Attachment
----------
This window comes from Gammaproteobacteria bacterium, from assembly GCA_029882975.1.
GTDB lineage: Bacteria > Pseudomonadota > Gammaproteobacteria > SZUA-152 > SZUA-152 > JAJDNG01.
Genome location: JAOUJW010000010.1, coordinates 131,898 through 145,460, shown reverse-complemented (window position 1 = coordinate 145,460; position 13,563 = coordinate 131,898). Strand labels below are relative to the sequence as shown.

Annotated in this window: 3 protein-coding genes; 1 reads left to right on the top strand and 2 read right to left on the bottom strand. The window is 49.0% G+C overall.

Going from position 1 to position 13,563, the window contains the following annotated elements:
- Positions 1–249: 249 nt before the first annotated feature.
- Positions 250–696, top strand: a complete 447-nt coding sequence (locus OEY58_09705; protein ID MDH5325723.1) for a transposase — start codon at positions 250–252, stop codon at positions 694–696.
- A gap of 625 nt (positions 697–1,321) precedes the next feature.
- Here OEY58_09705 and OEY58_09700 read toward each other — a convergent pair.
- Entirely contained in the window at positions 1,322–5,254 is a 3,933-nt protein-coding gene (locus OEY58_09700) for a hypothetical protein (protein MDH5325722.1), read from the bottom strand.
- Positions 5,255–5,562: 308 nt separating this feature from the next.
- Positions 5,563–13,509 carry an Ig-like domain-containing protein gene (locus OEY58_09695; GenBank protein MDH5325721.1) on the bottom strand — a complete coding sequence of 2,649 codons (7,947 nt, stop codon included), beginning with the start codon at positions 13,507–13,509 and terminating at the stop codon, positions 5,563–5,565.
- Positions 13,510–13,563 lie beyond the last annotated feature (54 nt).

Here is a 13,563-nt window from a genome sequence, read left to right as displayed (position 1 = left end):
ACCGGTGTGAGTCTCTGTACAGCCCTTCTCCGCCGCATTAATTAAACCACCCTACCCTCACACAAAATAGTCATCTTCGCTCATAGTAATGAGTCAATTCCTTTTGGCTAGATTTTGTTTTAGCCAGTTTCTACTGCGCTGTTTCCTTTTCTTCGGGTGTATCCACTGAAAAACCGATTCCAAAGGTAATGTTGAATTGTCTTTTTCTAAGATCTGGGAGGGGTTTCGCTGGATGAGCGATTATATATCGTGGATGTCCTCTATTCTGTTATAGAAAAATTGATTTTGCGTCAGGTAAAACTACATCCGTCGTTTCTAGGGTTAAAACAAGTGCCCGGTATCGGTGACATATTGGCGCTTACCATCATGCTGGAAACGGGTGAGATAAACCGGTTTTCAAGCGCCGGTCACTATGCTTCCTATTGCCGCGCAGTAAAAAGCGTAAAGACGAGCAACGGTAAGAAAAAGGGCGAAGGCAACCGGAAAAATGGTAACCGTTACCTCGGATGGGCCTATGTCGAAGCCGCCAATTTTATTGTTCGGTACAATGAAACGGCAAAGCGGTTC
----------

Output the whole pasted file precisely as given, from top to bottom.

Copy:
This window comes from Gammaproteobacteria bacterium, from assembly GCA_029882975.1.
GTDB lineage: Bacteria > Pseudomonadota > Gammaproteobacteria > SZUA-152 > SZUA-152 > JAJDNG01.
Genome location: JAOUJW010000010.1, coordinates 131,898 through 145,460, shown reverse-complemented (window position 1 = coordinate 145,460; position 13,563 = coordinate 131,898). Strand labels below are relative to the sequence as shown.

Annotated in this window: 3 protein-coding genes; 1 reads left to right on the top strand and 2 read right to left on the bottom strand. The window is 49.0% G+C overall.

Going from position 1 to position 13,563, the window contains the following annotated elements:
- Positions 1–249: 249 nt before the first annotated feature.
- Positions 250–696, top strand: a complete 447-nt coding sequence (locus OEY58_09705; protein ID MDH5325723.1) for a transposase — start codon at positions 250–252, stop codon at positions 694–696.
- A gap of 625 nt (positions 697–1,321) precedes the next feature.
- Here OEY58_09705 and OEY58_09700 read toward each other — a convergent pair.
- Entirely contained in the window at positions 1,322–5,254 is a 3,933-nt protein-coding gene (locus OEY58_09700) for a hypothetical protein (protein MDH5325722.1), read from the bottom strand.
- Positions 5,255–5,562: 308 nt separating this feature from the next.
- Positions 5,563–13,509 carry an Ig-like domain-containing protein gene (locus OEY58_09695; GenBank protein MDH5325721.1) on the bottom strand — a complete coding sequence of 2,649 codons (7,947 nt, stop codon included), beginning with the start codon at positions 13,507–13,509 and terminating at the stop codon, positions 5,563–5,565.
- Positions 13,510–13,563 lie beyond the last annotated feature (54 nt).

Here is a 13,563-nt window from a genome sequence, read left to right as displayed (position 1 = left end):
ACCGGTGTGAGTCTCTGTACAGCCCTTCTCCGCCGCATTAATTAAACCACCCTACCCTCACACAAAATAGTCATCTTCGCTCATAGTAATGAGTCAATTCCTTTTGGCTAGATTTTGTTTTAGCCAGTTTCTACTGCGCTGTTTCCTTTTCTTCGGGTGTATCCACTGAAAAACCGATTCCAAAGGTAATGTTGAATTGTCTTTTTCTAAGATCTGGGAGGGGTTTCGCTGGATGAGCGATTATATATCGTGGATGTCCTCTATTCTGTTATAGAAAAATTGATTTTGCGTCAGGTAAAACTACATCCGTCGTTTCTAGGGTTAAAACAAGTGCCCGGTATCGGTGACATATTGGCGCTTACCATCATGCTGGAAACGGGTGAGATAAACCGGTTTTCAAGCGCCGGTCACTATGCTTCCTATTGCCGCGCAGTAAAAAGCGTAAAGACGAGCAACGGTAAGAAAAAGGGCGAAGGCAACCGGAAAAATGGTAACCGTTACCTCGGATGGGCCTATGTCGAAGCCGCCAATTTTATTGTTCGGTACAATGAAACGGCAAAGCGGTTC